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Ian Clarke responds to criticisms about Freenet
December 31, 2000 11:05 AM   Subscribe

Ian Clarke responds to criticisms about Freenet (gracias: Slashdot)
posted by ookamaka (8 comments total)

 
One of the most interesting parts of this response lies at the end:

(circa 1994) "Keep in mind that the Internet is still under development and bound to get better. But as long as it remains a pure network system, with no central service or company to keep tabs on the network, the Internet will probably never be as slick and efficient as AOL. Which is why Internet style communication may not be quite such an apocalyptic peril after all."

Now, obviously, this is no guarantee that Freenet will have the same fate (yes, I'm implying it's good fate) as the web so far, this is still kind of reassuring.
posted by ookamaka at 11:07 AM on December 31, 2000


"slick and efficient as AOL"?!?!?
posted by aaron at 2:20 PM on December 31, 2000


that's a quote from someone's quote inside the article, not Ian Clarke's words. Try reading.
posted by littlesolty at 2:48 PM on December 31, 2000


Try comprehending. That anyone at all would consider AOL 'slick' or 'efficient' is the point. I didn't claim Ian Clarke said it.
posted by aaron at 3:06 PM on December 31, 2000


Try context. The AOL quote was part of a "nice parody" that was part of a "reply to a recent Slashdot article."

In any case, AOL circa '94 *was* slick compared with things like WinCIM or text-based BBSes.
posted by gluechunk at 3:34 PM on December 31, 2000


The closest we had to AOL back then were BBSes incorporating RIPscrip, a vector-based layout language for BBSes. You had to use a special terminal program, but it was still pretty neat. Like Macromedia Flash, but uglier than sin.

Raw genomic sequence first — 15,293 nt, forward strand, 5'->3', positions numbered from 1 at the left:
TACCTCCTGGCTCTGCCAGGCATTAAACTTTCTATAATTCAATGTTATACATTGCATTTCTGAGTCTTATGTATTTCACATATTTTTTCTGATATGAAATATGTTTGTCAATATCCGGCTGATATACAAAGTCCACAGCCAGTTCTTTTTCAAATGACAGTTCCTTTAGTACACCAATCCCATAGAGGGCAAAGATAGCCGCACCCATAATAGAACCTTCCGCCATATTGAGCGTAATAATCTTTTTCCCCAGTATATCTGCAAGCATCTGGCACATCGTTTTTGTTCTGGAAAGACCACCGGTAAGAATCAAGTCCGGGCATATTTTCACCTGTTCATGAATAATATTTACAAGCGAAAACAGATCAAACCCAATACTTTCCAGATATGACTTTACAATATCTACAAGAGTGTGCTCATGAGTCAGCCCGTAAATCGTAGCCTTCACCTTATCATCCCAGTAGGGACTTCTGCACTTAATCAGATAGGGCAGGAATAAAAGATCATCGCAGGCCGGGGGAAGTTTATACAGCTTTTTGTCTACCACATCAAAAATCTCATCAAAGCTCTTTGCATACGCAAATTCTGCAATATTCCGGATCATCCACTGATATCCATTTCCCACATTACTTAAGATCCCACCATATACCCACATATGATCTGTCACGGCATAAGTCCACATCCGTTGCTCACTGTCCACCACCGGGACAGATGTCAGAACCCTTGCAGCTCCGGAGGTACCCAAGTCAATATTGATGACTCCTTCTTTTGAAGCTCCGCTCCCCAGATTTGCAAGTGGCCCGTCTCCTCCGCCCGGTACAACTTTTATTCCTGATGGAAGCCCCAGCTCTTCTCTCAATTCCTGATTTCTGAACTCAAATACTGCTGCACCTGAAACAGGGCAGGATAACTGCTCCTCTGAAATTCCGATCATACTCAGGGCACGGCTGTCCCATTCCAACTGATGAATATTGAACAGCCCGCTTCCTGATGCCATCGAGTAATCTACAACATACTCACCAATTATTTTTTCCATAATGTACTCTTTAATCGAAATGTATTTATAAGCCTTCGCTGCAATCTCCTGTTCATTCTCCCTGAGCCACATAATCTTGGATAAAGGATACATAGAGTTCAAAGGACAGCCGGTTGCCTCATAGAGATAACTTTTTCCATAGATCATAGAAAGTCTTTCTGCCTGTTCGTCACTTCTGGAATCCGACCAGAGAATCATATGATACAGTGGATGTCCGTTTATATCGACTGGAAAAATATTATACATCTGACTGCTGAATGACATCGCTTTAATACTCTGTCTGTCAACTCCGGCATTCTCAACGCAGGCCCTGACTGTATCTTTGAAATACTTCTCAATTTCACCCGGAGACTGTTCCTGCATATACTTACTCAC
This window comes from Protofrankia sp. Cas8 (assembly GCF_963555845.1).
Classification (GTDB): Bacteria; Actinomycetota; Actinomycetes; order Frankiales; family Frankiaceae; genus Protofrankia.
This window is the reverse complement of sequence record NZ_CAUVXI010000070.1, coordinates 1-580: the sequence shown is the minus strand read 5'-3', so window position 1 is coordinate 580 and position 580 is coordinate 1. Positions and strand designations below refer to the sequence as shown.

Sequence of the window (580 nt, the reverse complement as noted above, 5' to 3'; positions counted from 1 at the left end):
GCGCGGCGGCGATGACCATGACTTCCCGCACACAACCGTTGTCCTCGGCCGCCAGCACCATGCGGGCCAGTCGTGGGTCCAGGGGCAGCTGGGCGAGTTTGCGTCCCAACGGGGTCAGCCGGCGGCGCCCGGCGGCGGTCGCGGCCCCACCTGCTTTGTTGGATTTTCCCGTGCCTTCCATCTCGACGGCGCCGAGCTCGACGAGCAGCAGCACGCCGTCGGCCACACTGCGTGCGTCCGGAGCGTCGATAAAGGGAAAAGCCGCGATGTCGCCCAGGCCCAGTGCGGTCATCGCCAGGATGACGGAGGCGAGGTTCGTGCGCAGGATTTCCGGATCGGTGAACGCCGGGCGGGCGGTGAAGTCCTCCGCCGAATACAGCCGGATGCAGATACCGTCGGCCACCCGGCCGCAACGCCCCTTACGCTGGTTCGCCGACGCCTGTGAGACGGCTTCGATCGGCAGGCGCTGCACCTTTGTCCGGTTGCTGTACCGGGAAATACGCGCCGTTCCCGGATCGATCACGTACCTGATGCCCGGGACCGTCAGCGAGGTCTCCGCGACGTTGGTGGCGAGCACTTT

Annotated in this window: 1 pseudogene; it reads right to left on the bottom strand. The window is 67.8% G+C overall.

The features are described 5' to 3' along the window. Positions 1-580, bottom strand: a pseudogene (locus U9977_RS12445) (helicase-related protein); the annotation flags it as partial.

It does more now than it used to. Back in the day, people used it mostly for cheesy door graphics.

posted by waxpancake at 6:04 PM on December 31, 2000


AOL *is* slick and efficient at what it does. It happens that what it does appeals to millions of people, just not the few here. If you reduce the set of functionality you need to support, you can support it very well indeed.
posted by dhartung at 1:17 AM on January 1, 2001


I, for one, am surprised that it appeals to those millions. I installed it recently (my 13 year old nephew uses it and wanted me to see some photo thingy you can only see if you use the AOL client). The number of windows it opens, sometimes in rapid succession with no action on the user's part, is overwhelming and the interface is, to put it mildly, wildly inconsistent - you're never sure if something is supposed to be a "button" or is just a nice little decorative graphic... I suppose you could make the same argument for the Web itself, since the same information is available but the sites you'll find it on bear no resemblance to each other, but all you hear about AOL is how simple the interface is and how quickly "real people" get the hang of it... And let's not even talk about the high pressure tactics of the Customer Service people when you call to disable your "700 hours free the first month!" account; before I tired of leading her on, I'd been promised the next six months free just by continually saying, "Well, I don't know... I'm not sure I can use it..." How many subscribers do they have who are just not strong enough to stand up to Customer Service and actually quit?!
posted by m.polo at 9:18 AM on January 1, 2001


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